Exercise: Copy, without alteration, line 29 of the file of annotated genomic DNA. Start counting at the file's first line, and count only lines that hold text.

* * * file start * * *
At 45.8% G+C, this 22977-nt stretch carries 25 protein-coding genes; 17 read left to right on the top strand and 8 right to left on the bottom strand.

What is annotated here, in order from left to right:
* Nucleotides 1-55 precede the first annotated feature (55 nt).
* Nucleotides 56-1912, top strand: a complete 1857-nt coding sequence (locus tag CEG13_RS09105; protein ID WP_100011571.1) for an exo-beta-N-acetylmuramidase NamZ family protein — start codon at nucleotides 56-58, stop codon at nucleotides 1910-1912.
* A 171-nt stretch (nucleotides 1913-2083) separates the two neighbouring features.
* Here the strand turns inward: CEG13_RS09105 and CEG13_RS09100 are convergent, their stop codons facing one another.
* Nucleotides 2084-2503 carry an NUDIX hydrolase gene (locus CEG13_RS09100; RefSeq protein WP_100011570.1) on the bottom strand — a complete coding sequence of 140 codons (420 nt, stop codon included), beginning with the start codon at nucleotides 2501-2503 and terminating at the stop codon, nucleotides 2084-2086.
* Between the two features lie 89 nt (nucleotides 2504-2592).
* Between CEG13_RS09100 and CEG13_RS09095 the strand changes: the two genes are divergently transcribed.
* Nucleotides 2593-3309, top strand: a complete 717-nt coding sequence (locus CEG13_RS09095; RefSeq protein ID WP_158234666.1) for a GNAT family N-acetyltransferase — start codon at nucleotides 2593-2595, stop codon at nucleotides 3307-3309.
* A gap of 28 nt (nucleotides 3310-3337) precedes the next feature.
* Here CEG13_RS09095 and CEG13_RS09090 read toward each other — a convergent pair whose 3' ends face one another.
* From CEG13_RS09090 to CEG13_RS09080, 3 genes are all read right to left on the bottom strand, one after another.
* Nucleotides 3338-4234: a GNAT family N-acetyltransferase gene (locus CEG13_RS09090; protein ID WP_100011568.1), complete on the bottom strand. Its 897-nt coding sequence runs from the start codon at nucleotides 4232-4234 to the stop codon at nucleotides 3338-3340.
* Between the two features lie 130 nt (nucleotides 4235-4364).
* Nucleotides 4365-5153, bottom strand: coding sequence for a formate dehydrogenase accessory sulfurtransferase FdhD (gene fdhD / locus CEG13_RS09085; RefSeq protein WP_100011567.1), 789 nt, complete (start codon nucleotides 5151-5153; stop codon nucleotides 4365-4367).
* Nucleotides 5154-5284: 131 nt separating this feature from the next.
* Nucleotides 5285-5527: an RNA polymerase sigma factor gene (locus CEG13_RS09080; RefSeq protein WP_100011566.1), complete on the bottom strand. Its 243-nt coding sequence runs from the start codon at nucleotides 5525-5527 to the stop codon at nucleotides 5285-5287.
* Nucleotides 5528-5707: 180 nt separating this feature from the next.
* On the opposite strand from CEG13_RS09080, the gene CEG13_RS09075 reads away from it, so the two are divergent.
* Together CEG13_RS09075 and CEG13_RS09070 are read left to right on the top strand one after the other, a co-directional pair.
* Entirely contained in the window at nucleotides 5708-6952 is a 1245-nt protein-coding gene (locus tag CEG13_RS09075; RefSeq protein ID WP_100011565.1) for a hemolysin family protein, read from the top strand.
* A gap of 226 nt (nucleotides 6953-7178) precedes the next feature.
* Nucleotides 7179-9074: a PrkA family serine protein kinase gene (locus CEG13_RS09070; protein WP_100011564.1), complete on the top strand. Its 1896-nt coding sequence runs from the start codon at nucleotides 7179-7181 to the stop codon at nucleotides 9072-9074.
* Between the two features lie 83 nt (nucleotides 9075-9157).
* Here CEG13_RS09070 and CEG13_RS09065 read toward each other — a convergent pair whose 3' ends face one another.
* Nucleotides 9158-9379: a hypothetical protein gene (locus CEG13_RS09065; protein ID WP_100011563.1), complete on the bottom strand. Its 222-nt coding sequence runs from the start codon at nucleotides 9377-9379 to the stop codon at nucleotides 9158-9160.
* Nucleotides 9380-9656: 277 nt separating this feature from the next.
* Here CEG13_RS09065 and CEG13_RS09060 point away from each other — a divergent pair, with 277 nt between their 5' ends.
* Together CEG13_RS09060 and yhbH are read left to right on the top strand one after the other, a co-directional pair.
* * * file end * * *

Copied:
* Here CEG13_RS09065 and CEG13_RS09060 point away from each other — a divergent pair, with 277 nt between their 5' ends.